The case of ADM Jabalpur vs. Shivkant Shukla, often simply referred to as the “Habeas Corpus case”, is one of the darkest chapters in the history of the Indian judiciary. This landmark judgment dealt with the extent to which an individual’s right to not be unlawfully detained (habeas corpus) could be suspended during emergencies.
The case emerged against the backdrop of the Emergency imposed by Prime Minister Indira Gandhi in 1975. Civil liberties were suspended, and thousands of opposition leaders, activists, and dissenters were arrested without any charges.
In this context, several petitions were filed in various High Courts seeking the issuance of writs of habeas corpus, challenging the detainees’ arrests. The High Courts took a stand in favor of the citizens and held that even during the Emergency, the State did not have the power to detain a citizen without necessary justification. The government appealed against these decisions to the Supreme Court.
Key Aspects of the Judgment:
- Central Question: The primary question before the Supreme Court was whether a person’s right to not be unlawfully detained (habeas corpus) remains enforceable during a state of Emergency, when the right to move any court for the enforcement of Fundamental Rights under Article 21 is suspended.
- Majority Opinion: In a 4-1 majority, the Supreme Court held that during the Emergency, no person had any locus standi to move any writ petition under Article 226 before a High Court for habeas corpus or any other writ or order or direction to challenge the legality of an order of detention.
- Dissenting Opinion: Justice H.R. Khanna was the sole dissenting judge, taking a stand in favor of the citizen’s right to not be unlawfully detained. He opined that the Constitution did not permit the right to life and liberty to be at the mercy of absolute executive power without the scrutiny of the judicial system.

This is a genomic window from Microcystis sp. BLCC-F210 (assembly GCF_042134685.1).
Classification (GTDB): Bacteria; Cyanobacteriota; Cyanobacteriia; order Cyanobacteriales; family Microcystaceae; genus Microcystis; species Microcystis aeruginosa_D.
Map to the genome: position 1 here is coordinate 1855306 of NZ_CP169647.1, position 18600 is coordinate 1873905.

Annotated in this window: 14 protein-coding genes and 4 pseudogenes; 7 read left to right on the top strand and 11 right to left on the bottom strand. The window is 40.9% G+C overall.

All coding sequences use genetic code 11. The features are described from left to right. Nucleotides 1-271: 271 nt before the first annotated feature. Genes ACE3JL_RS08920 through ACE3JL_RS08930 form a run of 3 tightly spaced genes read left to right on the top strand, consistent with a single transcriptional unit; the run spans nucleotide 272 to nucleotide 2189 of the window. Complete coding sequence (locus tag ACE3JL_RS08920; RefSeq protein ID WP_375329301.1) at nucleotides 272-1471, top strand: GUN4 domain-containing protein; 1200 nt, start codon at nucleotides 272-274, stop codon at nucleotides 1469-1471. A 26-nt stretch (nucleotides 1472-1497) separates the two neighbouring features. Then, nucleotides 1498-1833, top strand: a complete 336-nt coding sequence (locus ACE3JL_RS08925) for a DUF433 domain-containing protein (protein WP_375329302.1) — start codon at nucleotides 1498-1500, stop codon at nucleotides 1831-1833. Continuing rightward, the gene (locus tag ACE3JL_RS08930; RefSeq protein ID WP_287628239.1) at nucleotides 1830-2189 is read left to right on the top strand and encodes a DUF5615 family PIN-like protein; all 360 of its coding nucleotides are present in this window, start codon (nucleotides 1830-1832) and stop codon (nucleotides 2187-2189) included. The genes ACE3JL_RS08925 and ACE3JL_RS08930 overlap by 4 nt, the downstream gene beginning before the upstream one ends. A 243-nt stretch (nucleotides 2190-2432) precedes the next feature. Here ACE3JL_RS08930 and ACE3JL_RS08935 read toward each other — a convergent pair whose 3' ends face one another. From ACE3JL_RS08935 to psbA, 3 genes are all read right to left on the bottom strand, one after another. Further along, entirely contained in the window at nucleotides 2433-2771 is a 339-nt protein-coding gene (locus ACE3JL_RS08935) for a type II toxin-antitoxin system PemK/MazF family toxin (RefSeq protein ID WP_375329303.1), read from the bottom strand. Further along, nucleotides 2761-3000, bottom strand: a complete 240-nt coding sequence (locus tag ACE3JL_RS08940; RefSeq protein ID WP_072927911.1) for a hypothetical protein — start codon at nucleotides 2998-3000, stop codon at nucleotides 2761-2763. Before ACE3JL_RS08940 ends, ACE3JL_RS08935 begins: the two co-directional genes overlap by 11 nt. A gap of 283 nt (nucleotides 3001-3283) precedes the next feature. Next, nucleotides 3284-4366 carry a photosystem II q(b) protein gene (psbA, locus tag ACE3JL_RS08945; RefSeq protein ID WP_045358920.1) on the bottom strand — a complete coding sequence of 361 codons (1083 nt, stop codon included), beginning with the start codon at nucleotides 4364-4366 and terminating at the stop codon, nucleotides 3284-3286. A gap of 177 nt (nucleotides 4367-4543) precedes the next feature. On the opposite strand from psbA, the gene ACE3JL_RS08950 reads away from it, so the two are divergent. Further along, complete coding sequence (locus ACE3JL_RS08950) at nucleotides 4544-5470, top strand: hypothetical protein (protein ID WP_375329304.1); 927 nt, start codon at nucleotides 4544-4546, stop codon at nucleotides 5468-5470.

- Criticism: The judgment was widely criticized for empowering the government to make unlawful detentions without being answerable to the judiciary.
- Long-Term Impact on Judiciary: Justice H.R. Khanna’s dissent, though in the minority, became highly influential in the subsequent development of constitutional law in India. His courage to dissent against the popular narrative upheld the faith of the public in the judiciary.
- Overruling: The ruling in ADM Jabalpur was eventually overruled in 2017 in the case of Justice K.S. Puttaswamy (Retd.) vs. Union of India, where the Supreme Court declared that the ADM Jabalpur case was an aberration in the constitutional jurisprudence of our country.
The ADM Jabalpur case serves as a grim reminder of the vulnerability of fundamental rights in the face of unchecked power. The case stands as a lesson on the importance of judicial independence and the eternal vigilance required to protect and preserve the rights and liberties of citizens.